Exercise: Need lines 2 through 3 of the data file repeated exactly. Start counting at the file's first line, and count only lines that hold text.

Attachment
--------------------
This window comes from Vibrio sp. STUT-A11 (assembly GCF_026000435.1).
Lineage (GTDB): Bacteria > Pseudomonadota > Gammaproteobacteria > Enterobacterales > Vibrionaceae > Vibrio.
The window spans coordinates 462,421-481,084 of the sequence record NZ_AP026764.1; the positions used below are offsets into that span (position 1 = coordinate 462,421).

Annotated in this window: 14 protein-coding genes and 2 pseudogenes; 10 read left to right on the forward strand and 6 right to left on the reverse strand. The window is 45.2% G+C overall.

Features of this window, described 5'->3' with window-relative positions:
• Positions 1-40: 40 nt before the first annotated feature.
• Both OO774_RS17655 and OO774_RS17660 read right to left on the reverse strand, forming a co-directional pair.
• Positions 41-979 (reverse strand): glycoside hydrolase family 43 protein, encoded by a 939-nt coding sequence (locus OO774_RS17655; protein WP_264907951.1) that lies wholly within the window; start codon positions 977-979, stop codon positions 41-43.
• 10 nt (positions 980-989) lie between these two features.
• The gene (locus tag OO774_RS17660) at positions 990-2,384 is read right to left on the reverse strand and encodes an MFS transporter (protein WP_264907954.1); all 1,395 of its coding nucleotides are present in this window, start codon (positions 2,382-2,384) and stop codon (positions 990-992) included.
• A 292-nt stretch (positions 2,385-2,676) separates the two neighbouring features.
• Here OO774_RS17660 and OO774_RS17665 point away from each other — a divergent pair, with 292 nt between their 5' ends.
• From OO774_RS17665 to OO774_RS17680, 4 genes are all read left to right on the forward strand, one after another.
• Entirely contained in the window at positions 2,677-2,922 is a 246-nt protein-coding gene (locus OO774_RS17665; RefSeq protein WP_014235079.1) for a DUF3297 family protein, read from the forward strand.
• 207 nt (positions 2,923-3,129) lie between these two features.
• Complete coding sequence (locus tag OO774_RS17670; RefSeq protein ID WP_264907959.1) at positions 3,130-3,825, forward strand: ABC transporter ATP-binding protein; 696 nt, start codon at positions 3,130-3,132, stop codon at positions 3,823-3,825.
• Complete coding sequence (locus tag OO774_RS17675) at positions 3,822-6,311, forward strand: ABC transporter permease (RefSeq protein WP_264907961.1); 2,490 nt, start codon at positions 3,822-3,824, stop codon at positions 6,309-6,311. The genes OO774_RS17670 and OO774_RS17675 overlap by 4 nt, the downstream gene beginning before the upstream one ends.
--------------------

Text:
Lineage (GTDB): Bacteria > Pseudomonadota > Gammaproteobacteria > Enterobacterales > Vibrionaceae > Vibrio.
The window spans coordinates 462,421-481,084 of the sequence record NZ_AP026764.1; the positions used below are offsets into that span (position 1 = coordinate 462,421).